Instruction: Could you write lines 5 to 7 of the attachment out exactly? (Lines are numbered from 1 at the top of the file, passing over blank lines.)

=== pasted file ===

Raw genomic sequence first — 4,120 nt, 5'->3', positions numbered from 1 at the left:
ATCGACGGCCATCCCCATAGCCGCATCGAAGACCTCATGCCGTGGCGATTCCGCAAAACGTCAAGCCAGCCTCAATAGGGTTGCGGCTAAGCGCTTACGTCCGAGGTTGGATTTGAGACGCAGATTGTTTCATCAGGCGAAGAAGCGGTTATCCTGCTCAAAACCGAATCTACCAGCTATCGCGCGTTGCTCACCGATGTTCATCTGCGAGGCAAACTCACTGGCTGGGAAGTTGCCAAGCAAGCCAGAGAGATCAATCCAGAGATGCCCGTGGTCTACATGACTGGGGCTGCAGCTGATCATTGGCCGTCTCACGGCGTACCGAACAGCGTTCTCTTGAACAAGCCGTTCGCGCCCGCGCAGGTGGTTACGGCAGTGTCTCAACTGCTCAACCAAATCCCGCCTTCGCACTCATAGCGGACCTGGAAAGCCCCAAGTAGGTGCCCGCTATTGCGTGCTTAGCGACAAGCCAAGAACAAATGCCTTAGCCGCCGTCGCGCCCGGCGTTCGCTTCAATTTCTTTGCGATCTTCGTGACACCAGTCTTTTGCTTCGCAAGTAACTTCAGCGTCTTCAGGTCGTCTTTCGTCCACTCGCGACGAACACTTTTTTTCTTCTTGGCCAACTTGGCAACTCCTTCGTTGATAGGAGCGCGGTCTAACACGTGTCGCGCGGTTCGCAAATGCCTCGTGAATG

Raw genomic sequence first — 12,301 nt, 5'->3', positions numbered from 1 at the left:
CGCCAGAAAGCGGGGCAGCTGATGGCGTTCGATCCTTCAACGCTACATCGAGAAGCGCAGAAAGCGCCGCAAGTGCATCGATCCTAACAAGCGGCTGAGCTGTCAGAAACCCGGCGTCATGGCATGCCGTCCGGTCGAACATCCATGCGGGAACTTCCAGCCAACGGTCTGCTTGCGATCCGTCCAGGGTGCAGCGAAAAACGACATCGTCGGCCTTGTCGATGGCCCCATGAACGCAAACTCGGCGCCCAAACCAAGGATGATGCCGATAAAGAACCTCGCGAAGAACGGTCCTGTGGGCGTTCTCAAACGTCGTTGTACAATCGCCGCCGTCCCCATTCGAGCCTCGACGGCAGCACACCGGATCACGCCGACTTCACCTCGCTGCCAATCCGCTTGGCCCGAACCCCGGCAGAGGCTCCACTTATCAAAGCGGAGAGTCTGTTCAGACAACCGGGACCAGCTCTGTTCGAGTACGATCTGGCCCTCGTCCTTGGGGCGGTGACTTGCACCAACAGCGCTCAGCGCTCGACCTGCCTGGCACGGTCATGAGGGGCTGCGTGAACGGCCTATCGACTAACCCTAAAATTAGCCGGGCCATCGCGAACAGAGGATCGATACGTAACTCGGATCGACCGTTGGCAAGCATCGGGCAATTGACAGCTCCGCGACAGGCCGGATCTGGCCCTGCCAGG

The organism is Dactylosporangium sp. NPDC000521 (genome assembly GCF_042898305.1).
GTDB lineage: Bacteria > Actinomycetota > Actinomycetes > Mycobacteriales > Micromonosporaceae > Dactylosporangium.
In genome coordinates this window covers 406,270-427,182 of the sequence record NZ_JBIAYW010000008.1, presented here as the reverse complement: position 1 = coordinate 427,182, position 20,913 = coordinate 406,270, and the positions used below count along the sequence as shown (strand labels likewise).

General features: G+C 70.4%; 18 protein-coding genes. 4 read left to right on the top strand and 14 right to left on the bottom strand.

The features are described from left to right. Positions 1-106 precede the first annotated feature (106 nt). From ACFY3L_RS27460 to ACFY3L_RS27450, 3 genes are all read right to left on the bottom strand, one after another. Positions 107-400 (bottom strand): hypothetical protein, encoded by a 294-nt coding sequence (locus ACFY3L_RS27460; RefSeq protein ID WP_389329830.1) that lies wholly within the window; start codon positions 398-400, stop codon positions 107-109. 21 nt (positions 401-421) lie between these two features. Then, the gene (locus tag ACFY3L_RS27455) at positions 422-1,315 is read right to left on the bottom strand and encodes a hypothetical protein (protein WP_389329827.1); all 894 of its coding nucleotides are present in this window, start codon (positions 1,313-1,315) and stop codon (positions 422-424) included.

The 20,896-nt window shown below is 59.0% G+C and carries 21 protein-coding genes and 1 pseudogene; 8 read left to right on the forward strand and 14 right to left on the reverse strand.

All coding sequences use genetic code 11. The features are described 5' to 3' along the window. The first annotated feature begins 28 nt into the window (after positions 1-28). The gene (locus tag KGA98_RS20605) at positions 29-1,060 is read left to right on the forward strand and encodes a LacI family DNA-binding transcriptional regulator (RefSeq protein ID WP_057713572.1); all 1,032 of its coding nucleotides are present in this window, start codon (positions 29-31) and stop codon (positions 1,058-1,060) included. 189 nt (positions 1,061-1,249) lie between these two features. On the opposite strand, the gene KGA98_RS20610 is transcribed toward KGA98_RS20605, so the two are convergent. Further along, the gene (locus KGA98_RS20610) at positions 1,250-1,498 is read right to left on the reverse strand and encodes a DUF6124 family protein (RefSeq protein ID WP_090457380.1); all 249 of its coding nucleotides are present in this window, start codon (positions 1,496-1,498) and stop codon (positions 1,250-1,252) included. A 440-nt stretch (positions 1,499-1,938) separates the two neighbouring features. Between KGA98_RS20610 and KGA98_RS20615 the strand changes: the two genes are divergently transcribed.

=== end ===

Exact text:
The organism is Dactylosporangium sp. NPDC000521 (genome assembly GCF_042898305.1).
GTDB lineage: Bacteria > Actinomycetota > Actinomycetes > Mycobacteriales > Micromonosporaceae > Dactylosporangium.
In genome coordinates this window covers 406,270-427,182 of the sequence record NZ_JBIAYW010000008.1, presented here as the reverse complement: position 1 = coordinate 427,182, position 20,913 = coordinate 406,270, and the positions used below count along the sequence as shown (strand labels likewise).